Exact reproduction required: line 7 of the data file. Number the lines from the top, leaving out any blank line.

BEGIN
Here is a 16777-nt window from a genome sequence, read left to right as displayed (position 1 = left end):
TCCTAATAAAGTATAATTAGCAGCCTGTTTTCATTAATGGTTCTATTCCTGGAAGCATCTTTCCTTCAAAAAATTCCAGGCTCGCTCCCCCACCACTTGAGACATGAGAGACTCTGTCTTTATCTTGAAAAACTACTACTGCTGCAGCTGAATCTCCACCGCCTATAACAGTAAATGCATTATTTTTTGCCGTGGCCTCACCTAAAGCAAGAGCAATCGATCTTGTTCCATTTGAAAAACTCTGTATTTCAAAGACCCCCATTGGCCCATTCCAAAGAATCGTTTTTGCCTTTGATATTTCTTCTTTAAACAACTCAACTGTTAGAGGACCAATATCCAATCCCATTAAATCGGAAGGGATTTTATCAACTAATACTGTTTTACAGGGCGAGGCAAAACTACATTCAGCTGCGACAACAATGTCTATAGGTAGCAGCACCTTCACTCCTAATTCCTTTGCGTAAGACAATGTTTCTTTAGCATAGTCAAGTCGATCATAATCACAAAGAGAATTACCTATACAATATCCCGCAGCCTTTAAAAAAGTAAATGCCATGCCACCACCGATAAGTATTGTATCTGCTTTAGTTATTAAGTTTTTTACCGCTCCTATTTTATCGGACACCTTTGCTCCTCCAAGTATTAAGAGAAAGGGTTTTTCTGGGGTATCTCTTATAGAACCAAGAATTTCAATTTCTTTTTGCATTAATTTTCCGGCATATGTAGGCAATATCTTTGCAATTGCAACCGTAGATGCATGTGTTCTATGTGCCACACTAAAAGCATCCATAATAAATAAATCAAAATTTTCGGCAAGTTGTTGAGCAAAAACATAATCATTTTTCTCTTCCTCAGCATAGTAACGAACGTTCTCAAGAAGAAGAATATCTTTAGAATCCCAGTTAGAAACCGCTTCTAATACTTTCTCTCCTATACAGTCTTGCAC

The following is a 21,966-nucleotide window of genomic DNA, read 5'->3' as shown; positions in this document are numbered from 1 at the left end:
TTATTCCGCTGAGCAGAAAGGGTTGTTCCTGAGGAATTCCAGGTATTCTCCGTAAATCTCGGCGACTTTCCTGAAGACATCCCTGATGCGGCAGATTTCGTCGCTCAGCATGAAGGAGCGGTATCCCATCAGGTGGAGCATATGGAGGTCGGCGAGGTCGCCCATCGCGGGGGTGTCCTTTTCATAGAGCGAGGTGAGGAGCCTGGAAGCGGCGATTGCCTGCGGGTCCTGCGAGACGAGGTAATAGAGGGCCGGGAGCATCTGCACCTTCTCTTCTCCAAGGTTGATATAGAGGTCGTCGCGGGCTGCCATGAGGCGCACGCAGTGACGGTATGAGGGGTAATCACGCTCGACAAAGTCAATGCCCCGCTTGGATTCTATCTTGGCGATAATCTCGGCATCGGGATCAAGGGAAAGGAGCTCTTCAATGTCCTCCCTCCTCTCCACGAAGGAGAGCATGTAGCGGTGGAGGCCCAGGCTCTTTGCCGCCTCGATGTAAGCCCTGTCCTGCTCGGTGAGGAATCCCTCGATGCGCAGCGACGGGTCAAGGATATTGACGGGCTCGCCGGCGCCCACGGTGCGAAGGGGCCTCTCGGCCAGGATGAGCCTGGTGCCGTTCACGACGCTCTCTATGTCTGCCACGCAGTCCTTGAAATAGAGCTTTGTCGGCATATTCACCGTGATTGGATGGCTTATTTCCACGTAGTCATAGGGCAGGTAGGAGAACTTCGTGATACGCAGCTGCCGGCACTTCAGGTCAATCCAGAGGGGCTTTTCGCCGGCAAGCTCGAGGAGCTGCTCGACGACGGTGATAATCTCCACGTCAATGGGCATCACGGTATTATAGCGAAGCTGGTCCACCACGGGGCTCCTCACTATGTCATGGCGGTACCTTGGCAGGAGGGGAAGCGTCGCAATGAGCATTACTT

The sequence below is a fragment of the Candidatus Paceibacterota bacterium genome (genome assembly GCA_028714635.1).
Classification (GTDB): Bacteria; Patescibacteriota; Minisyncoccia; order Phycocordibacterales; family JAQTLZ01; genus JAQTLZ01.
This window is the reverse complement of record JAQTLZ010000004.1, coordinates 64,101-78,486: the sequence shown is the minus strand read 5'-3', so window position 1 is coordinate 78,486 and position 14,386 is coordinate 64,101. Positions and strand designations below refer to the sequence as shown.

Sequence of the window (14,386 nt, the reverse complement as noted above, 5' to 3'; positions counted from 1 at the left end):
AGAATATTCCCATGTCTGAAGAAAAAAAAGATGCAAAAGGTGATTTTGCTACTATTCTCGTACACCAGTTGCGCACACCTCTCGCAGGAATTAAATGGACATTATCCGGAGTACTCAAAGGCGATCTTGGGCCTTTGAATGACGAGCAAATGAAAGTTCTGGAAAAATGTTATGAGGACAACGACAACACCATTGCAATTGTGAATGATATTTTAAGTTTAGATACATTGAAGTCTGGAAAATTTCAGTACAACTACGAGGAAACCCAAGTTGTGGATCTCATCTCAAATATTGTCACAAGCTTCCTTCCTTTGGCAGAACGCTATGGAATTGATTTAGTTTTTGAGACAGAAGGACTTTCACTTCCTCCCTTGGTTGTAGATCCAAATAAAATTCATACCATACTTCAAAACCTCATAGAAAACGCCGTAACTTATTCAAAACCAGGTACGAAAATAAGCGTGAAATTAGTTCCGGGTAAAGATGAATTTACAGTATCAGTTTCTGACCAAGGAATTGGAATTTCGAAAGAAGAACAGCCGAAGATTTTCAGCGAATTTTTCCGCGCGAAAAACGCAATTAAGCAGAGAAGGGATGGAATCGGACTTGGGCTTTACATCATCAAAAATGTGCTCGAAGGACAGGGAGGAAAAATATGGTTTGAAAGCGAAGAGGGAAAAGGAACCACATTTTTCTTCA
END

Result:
This window is the reverse complement of record JAQTLZ010000004.1, coordinates 64,101-78,486: the sequence shown is the minus strand read 5'-3', so window position 1 is coordinate 78,486 and position 14,386 is coordinate 64,101. Positions and strand designations below refer to the sequence as shown.